Integration issues threaten the development of large scale SoCs and suggest different approaches might be more successful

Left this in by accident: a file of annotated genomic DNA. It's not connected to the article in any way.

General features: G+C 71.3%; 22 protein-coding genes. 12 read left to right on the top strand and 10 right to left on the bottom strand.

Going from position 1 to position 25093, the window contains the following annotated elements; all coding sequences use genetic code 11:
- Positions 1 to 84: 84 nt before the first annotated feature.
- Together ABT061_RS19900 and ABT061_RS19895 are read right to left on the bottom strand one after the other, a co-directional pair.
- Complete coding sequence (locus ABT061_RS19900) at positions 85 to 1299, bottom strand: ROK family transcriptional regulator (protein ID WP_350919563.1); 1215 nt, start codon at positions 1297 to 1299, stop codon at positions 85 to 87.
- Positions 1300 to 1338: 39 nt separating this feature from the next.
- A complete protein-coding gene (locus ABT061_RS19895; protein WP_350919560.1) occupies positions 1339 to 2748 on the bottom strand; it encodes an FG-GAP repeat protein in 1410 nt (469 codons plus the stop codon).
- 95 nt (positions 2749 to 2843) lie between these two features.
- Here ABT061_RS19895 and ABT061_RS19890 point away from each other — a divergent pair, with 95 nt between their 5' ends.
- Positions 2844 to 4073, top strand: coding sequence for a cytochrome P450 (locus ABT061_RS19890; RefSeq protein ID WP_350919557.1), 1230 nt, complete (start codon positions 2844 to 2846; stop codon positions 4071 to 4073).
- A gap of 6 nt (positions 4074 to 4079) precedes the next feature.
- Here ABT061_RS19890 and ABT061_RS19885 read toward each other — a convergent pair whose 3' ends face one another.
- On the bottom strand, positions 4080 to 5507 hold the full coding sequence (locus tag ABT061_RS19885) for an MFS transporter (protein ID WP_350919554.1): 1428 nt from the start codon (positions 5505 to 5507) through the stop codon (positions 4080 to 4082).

The tug of war between analogue and digital is entering a new phase as the problems that have faced mixed signal designers for years now threaten the development of large system on chips (SoCs). Robert Hum, general manager of Mentor Graphics' deep submicron division, says: "There is tremendous security if you're in mixed signal design and verification. Some 80% of all SoCs today have analogue functionality. If you are an analogue IP company, you have it made." At the turn of the millennium, the trend was inexorably towards the dense, predominantly digital, SoC. Companies such as National Semiconductor saw the SoC market as a growth driver, sometimes selling off divisions dedicated to simpler analogue parts. Now, the trend has gone into reverse at a number of large chipmakers – companies such as Freescale, NXP and Texas Instruments claim their core strengths lie in 'high performance analogue'. Rich Beyer, president and ceo of Freescale, claims: "We do embedded processing, but what we do differently is that we surround those processors with sensors, rf and analogue." This concentration on analogue integration has attracted traditional mixed signal players such as Maxim, which has bought into SoC makers such as Teridian Semiconductor, a specialist in smart meters, and security chip company Inova Card. The latest design to come out of the Teridian operation, according to Bart DeCanne, business director for applied converters at Maxim, is a powerline communications ic that employs some 26million transistors. Maxim sees its portfolio of mixed signal parts helping to drive this expanding SoC business. Even those experienced in mixed signal designs face an uphill struggle in getting their chips to work as they integrate more. "The bad news is that, for advanced technology nodes, what used to be third order effects are now fully fledged primary effects," says Hum. "But the analogue design methodology and attendant toolset has not evolved much at all. We seem to be addicted to Spice." Ciaran Whyte, cofounder and cto of design house IC Mask Design, says he expected analogue design to be automated more heavily far sooner. "I started doing analogue layout 15 years ago and Cadence came in with Virtuoso and said it would be completely automated within a few years. Fifteen years later I am still pushing polygons, so the design bottleneck is still there." Because of the need to port analogue IP to a growing range of designs, people such as Whyte expect automation to become more prevalent in mixed signal designs. However, it is likely to take a different tack to the automated circuit generators promoted by electronic design automation (EDA) companies in the past. Early stage startups such as Bristol based Attocad, see a future in automated layout. Faisal Awqati, ceo of Attocad, claims a functional prototype of the Layout Maker tool has been on four different chip projects, slashing the time needed to create circuit layouts. But, unlike digital design, analogue design and the target process technology are linked more intimately. The circuits do not just need to be laid out differently to migrate to a smaller process, they may need to be changed completely. As on chip geometries reduce, so too do voltages, with a knock on effect on analogue performance, says Peter Frith, Wolfson Microelectronics' cto. "Physics says, as the power supply voltage reduces, the more problems you have for analogue. Halving signal swing worsens the analogue signal to noise ratio by 6dB. To halve that noise, we have to reduce the impedance to a quarter, which demands four times the current. So the power consumption doubles." Liesbet van der Perre, director of Belgian research institute Imec's green radios programme, argues that it is possible to deal with reducing voltage headroom and still cut power in rf designs at least, using the Scaldio radio demonstrator as an example. "When people say analogue doesn't scale, we say look at Scaldio over the last three generations. We have been building with fewer passive components, because passives don't scale well." Digital circuitry has also been deployed to help compensate for problems that are too power hungry to deal with in the analogue domain. Frith says one option is to increase the voltage headroom using charge pumps, something that Wolfson has done in headphone amplifiers. "By changing the way we implement the charge pump, we can reduce power dissipation in the amplifier." The alternative, at least in high integration devices, is to use more digital circuitry and restrict the analogue section to an array of a/d and d/a converters. "In the future, every analogue input will be digitised as soon as it enters the chip. There will be no mixing together of analogue signals at all. It will need much more dsp, but the analogue circuitry required goes down all the time," says Frith. However, monolithic SoC integration is only one path open to mixed signal designers. Craig Ochikubo, general manager for wireless personal area networking at Broadcom, says integration is problematic, even in high volume markets such as mobile phones. Although it is relatively straightforward – from a design standpoint – to put a Bluetooth physical interface onto a baseband processor, this is rarely the path taken by silicon suppliers, who choose to put Bluetooth, WiFi and other local radio interfaces onto a 'combo' chip. "The development of the baseband moves at a different pace to connectivity. WiFi and Bluetooth have seen tremendous changes in their standards recently. And, once a baseband integrates, it doesn't have the flexibility for upgrades. "Baseband devices are primarily digital. The large analogue content of connectivity solutions plays better in combo devices. We don't see a lot of migration between the two." The adoption of system in package (SiP) designs by handset makers has helped reduce the cost and improve the prospects for multichip packaging, which until recently have been too expensive to deploy in mass markets. Costs have reduced to the point where it is now practical to use multiple dice, even at the microcontroller level. With this kind of architecture, the digital parts can use the most advanced process available to improve density, while analogue circuits, which do not shrink well with reducing geometry, can use older processes that have better voltage headroom. Earlier this year, Analog Devices introduced a microcontroller that put its a/d converter onto a separate die, packaged alongside the main Blackfin processor. Anders Frederiksen, marketing segment manager for motor control, says the decision to keep the chips separate made it possible to use a 90nm process for the processor 'compared to our competitors, who are at 0.25µm' and dedicate the 0.25µm to the a/d converter. To reduce noise coupling between digital and analogue circuits, the designers placed the dice side by side, rather than stacking them. "Compared to an embedded solution, it is more costly but we can optimise each of the processes," says Frederiksen, adding that the package design lets the company mix and match I/O options more easily. For absolute lowest cost, SoC will prevail. But these designs will demand massive volumes that only markets such as mobile telephony will support. Greater levels of automation and access to 3d packaging will help mixed signal companies work on optimising designs for lower volume markets and avoid a future where they have to produce 'one size fits all' designs forced on them by the economics of deep submicron SoC production.